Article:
Another service, Booktrack, demands that the reader listen to a preselected soundtrack while they read something on an iPad or tablet: As you work your way through the story, the app matches music to various plot points to create what vice president of publishing Brooke Geahan calls an “immersive” experience that audio playlists don’t necessarily take far enough, particularly “when the music and mood do not match up.”
But on Spotify, a new digital music service that offers access to an enormous library of songs available both on PC and smart phones, both casual users and publishing companies have began to crank out playlists for books and authors. Mediabistro’s GalleyCat blog created a playlist in homage to Haruki Murakami, it offers a compilation of songs mentioned in his novels South of the Border, West of the Sun, Norwegian Wood and 1Q84. And publishers like Knopf are working directly with their authors to create custom playlists that readers can spin while they read; Jennifer Egan and Colson Whitehead are among the participating writers. If you’re reading (or re-reading) the Pulitzer Prize-winning A Visit From the Goon Squad with Egan’s Spotify mix, you’ll be listening to Death Cab for Cutie, Massive Attack and The Who. In the U.K., Spotify has worked directly with publishers to support forthcoming book launches, including James Corden’s autobiography and a book based on the television series The Inbetweeners.
Still, despite the ease with which music and literature has intersected for her book, Simone suggests that the crossover often gives readers more insight into the author rather than the text, which is still a bonus for obsessive fans. “The key is keeping the quality high,” she says. She and Greenman, as authors, both worry about the promotional static diluting the value and impact of the book. “In the end, books are books, and albums are albums,” Greenman says. “They’re cooked differently, served different, and eaten differently.”
Image credit: Flickr/Michael Casey
In a promotional video for The Great Frustration, Seth Fried’s debut book, the author deadpans, “Technically, the book is a collection of short stories. Though I prefer to think of it as a novel that doesn’t make any sense. [Pause.] That is how we’re marketing it.” On his “Bare-Minimum-Blog Blog,” he fantasizes about ditching literary fiction to become an advertising copywriter hawking “Seth Farm Pigeon Butter” (“the pigeon butter that’s a smidgen better”); and urges fans who want to help sales of The Great Frustation to “social media the book with social media.” And before Hurricane Irene, he offered some (good) advice to New York apartment dwellers by way of a hilarious tweet which ended up going viral.
Fried, 28, is one of the funniest writers in America. But it’s not just his sly, absurdist sense of humor that makes him an author to watch — his short stories manage to be both hilarious and tragic, both surreal and enormously sensitive. The Great Frustration is a debut, but it’s also something most writers, even the most acclaimed ones, have never accomplished: it is a perfect short story collection. It’s also the best book I read in 2011.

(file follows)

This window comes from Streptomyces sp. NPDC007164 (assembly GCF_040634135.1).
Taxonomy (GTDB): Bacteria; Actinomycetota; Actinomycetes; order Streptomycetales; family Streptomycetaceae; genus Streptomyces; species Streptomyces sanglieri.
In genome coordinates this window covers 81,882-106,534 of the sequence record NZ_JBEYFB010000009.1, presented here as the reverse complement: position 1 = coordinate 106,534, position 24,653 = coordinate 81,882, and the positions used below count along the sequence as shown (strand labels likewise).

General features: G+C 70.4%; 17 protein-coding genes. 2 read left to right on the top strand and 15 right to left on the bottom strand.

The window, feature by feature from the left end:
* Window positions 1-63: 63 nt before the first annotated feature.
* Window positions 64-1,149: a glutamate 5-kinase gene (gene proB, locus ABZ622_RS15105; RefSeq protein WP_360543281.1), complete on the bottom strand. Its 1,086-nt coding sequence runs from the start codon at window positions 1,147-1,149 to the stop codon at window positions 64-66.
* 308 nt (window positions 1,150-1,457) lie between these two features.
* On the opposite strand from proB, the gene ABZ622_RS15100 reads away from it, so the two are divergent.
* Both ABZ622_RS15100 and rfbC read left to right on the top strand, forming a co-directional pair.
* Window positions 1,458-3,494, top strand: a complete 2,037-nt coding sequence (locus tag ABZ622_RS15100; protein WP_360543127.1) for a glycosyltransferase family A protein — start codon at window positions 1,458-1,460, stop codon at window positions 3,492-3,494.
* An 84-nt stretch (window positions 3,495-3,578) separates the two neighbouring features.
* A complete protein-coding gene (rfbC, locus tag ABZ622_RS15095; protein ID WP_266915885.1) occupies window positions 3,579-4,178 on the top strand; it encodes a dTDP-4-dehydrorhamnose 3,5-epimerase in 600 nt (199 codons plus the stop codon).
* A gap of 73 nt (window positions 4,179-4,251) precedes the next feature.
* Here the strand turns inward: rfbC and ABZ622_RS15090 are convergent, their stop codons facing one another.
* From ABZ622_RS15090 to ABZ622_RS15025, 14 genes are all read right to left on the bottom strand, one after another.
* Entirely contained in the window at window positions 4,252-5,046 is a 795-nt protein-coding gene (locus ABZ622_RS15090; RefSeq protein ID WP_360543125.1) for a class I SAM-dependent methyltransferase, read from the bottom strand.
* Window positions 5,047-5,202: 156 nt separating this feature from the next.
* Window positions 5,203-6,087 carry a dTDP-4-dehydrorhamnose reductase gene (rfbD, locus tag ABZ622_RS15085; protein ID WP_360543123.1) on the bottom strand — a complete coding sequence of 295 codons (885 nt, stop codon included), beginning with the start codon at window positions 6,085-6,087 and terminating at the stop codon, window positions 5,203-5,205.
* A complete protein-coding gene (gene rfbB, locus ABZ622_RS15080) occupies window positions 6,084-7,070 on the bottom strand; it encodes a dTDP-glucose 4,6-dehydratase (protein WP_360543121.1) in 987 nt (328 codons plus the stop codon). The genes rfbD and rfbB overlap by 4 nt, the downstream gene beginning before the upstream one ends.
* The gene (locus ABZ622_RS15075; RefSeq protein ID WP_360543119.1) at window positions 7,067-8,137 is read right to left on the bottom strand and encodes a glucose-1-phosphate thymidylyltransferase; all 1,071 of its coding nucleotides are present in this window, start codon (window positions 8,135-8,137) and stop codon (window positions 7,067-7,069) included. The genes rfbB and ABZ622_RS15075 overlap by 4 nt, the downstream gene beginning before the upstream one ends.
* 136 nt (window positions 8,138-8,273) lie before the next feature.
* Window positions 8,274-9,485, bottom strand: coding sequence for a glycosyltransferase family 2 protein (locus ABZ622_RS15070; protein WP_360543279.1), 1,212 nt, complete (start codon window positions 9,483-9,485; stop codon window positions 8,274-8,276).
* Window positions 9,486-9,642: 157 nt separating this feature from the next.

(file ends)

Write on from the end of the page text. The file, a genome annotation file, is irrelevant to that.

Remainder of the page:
Too often, fiction written by very funny people can turn either frivolous or precious, but Fried’s stories never even come close to trivial. He’s a brilliant humorist — see “The Frenchman,” one of the funniest stories I’ve read in years — but he doesn’t use jokes where they don’t belong, and he never uses humor to show off, or to avoid tragic conclusions that many authors would rather not face.
Humor isn’t the only weapon in his arsenal. Fried has a keen sense of history and science, which he uses to great effect in stories like the heartbreaking “The Misery of the Conquistador” and the uniquely beautiful “Animacula: A Young Scientist’s Guide to New Creatures.” (I wouldn’t be surprised if both of those stories someday end up in a definitive anthology of American fiction; they’re that good.) Like Anton Chekhov, Flannery O’Connor, and George Saunders, Fried is a master at the absurdities, small and large, that make up the human condition. He’s a deeply funny, deeply generous author, and on the basis of The Great Frustration, I’m ready to pay him the biggest compliment I could ever give an author: there’s never been a writer exactly like him before.
I should mention some of the other great books I read in 2011. This year brought some amazing fiction — Alan Heathcock’s dark, beautiful short story collection Volt, and the brilliant novels Zazen by Vanessa Veselka, The Marriage Plot by Jeffrey Eugenides, and, especially, The Vices by Lawrence Douglas. I was happy to read two wonderful essay collections, If You Knew Then What I Know Now by Ryan Van Meter, and You Must Go and Win by Alina Simone (who, like Fried, is also a gifted humorist). And the books The Psychopath Test by Jon Ronson and Rin Tin Tin by Susan Orlean were shining examples of flawless nonfiction. And finally, this was the year that I promised myself I would catch up on the classics I’ve missed, and read Bleak House.
I did not. Here’s to 2012.